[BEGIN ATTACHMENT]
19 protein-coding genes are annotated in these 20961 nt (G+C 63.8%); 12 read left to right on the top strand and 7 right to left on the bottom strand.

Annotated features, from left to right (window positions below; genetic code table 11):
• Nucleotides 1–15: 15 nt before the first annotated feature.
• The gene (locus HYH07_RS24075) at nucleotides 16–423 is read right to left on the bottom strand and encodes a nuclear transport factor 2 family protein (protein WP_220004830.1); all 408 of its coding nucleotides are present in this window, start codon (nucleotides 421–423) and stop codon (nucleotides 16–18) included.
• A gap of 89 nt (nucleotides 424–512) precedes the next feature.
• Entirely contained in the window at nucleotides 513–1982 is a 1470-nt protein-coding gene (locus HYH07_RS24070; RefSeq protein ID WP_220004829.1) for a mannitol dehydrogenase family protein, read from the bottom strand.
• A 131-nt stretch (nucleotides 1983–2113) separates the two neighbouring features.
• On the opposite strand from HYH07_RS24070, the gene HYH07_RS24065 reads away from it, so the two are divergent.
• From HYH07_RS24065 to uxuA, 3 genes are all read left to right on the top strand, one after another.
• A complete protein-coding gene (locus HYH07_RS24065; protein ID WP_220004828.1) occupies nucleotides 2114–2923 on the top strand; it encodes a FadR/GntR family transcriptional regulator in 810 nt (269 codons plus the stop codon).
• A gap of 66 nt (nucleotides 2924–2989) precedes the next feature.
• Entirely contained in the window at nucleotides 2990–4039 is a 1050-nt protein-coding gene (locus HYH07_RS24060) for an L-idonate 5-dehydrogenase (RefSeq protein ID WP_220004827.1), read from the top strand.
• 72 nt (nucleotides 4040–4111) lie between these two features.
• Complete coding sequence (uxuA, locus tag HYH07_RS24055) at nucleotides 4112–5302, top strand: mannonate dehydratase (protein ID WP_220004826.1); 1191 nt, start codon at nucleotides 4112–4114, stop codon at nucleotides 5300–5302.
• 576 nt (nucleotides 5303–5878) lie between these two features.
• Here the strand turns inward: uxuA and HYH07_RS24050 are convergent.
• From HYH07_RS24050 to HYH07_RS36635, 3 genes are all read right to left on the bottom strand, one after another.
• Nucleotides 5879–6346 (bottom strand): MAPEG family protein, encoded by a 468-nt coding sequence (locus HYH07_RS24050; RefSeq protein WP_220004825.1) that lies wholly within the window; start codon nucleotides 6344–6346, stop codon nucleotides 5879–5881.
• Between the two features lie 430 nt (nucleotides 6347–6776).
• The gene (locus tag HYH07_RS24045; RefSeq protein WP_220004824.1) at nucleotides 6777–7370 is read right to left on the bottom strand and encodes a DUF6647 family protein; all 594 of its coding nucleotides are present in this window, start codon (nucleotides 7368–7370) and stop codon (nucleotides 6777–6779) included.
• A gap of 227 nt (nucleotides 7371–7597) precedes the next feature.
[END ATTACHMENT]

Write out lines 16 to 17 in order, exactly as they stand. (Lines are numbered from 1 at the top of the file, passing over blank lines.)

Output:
• Here the strand turns inward: uxuA and HYH07_RS24050 are convergent.
• From HYH07_RS24050 to HYH07_RS36635, 3 genes are all read right to left on the bottom strand, one after another.